Alzheimer’s-associated protein acquired from medical treatments

3d illustration showing amyloid plaques in Alzheimer's disease

A study has found evidence which suggests five cases of Alzheimer’s disease may have arisen as a result of medical treatments decades earlier.

This study was led by the Medical Research Council (MRC) Prion Unit at University College London.

Alzheimer’s disease is caused by the amyloid-beta protein, and is usually a sporadic condition of late adult life, or more rarely an inherited condition that occurs due to a faulty gene.

The study was supported by:

  • MRC
  • National Institute for Health and Care Research (NIHR)
  • NIHR UCLH Biomedical Research Centre
  • Alzheimer’s Research UK
  • Stroke Association

It provides the first evidence of Alzheimer’s disease in living people that appears to have been medically acquired and due to transmission of the amyloid-beta protein.

The people described in the paper had all been treated as children with a type of human growth hormone extracted from pituitary glands from deceased individuals known as cadaver-derived human growth hormone (c-hGH).

The use of c-hGH for short stature

c-hGH was used to treat at least 1,848 people in the UK between 1959 and 1985, and used for various causes of short stature.

It was withdrawn in 1985 after it was recognised that some c-hGH batches were contaminated with prions (infectious proteins) which had caused Creutzfeldt-Jakob disease (CJD) in some people.

c-hGH was then replaced with synthetic growth hormone that did not carry the risk of transmitting CJD.

Links with CJD and Alzheimer’s disease

These researchers previously reported that some patients with CJD due to c-hGH treatment (called iatrogenic CJD) also had prematurely developed deposits of the amyloid-beta protein in their brains.

The scientists went on to show in a 2018 paper that archived samples of c-hGH were contaminated with amyloid-beta protein. Despite having been stored for decades, it transmitted amyloid-beta pathology to laboratory mice when it was injected.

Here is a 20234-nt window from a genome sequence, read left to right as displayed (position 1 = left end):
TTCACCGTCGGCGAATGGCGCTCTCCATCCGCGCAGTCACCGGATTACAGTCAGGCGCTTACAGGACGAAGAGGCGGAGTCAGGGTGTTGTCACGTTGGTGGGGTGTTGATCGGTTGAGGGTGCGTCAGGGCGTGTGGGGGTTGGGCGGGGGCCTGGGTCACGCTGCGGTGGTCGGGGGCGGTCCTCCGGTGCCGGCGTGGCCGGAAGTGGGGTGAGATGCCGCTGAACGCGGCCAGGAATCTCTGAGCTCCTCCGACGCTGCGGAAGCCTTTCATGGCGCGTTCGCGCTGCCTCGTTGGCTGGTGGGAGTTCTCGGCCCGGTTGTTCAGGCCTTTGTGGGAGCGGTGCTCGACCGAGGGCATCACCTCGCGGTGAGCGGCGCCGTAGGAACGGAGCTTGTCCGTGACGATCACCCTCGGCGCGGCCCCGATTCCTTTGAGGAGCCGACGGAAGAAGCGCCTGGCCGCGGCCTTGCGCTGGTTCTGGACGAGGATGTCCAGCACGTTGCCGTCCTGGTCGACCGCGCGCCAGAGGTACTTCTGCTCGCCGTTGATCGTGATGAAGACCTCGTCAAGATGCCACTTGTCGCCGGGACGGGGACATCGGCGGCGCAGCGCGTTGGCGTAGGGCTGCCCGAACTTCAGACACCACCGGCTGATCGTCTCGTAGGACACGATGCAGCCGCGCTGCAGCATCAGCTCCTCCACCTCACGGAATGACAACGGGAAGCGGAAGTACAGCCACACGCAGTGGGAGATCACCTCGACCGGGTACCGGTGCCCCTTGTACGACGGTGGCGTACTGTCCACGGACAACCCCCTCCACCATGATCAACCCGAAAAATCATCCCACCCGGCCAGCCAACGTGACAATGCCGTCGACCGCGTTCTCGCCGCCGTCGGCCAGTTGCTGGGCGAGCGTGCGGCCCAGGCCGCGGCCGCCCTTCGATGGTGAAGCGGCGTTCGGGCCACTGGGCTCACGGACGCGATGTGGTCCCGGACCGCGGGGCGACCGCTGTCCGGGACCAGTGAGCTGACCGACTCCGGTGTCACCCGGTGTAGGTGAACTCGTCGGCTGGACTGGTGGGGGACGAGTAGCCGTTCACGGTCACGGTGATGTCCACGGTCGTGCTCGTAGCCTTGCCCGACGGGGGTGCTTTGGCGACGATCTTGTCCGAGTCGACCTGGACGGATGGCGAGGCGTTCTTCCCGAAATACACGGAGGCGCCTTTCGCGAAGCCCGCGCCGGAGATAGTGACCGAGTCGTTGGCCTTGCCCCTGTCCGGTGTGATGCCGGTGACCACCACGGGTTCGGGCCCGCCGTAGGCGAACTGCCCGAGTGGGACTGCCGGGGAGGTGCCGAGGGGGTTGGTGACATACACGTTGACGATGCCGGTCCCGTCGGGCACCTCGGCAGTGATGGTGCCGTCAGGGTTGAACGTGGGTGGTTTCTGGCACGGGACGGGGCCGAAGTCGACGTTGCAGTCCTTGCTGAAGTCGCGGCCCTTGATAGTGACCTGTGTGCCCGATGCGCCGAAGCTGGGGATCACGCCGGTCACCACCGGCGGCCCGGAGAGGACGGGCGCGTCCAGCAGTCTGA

They suggested that individuals exposed to contaminated c-hGH, who did not succumb to CJD and lived longer, might eventually develop Alzheimer’s disease.

All patients received prolonged treatment in childhood

This latest paper reports on eight people referred to UCLH’s National Prion Clinic at the National Hospital for Neurology and Neurosurgery in London. They had all been treated with c-hGH in childhood, often over several years.

Five of these people had symptoms of dementia, and either had already been diagnosed with Alzheimer’s disease or would otherwise meet the diagnostic criteria for this condition. Another person met criteria for mild cognitive impairment.

These people were between 38 and 55 years old when they started having neurological symptoms.

Biomarker analyses supported the diagnoses of Alzheimer’s disease in two patients with the diagnosis and was suggestive of Alzheimer’s in one other person; an autopsy analysis showed Alzheimer’s pathology in another patient.

The unusually young age at which these patients developed symptoms suggests they did not have the usual sporadic Alzheimer’s which is associated with old age.

In the five patients in whom samples were available for genetic testing, the team ruled out inherited Alzheimer’s disease.

No future risk via c-hGH or evidence of acquisition via other routes

As c-hGH treatment is no longer used, there is no risk of any new transmission via this route.

There have been no reported cases of Alzheimer’s acquired from any other medical or surgical procedures.

There is no suggestion that amyloid-beta can be passed on in day-to-day life or during routine medical or social care.

However, the researchers caution that their findings highlight the importance of reviewing measures to ensure there is no risk of accidental transmission of amyloid-beta via other medical or surgical procedures which have been implicated in accidental transmission of CJD.

Reviewing measures to prevent accidental transmission

The lead author of the research, Professor John Collinge, Director of the MRC Prion Unit at the Institute of Prion Diseases at UCL, and a consultant neurologist at UCLH, said:

There is no suggestion whatsoever that Alzheimer’s disease can be transmitted between individuals during activities of daily life or routine medical care.

The patients we have described were given a specific and long-discontinued medical treatment which involved injecting patients with material now known to have been contaminated with disease-related proteins.

However, the recognition of transmission of amyloid-beta pathology in these rare situations should lead us to review measures to prevent accidental transmission via other medical or surgical procedures, in order to prevent such cases occurring in future.

Importantly, our findings also suggest that Alzheimer’s and some other neurological conditions share similar disease processes to CJD, and this may have important implications for understanding and treating Alzheimer’s disease in the future.

Further information

The full paper entitled ‘Evidence for iatrogenic transmission of Alzheimer’s disease’ is published in Nature Medicine.

If you were treated with c-hGH in the UK between 1959 and 1985 and would like further information about this research, please contact the National Prion Clinic:

Top image:  Credit: Artur Plawgo, iStock, Getty Images Plus via Getty Images

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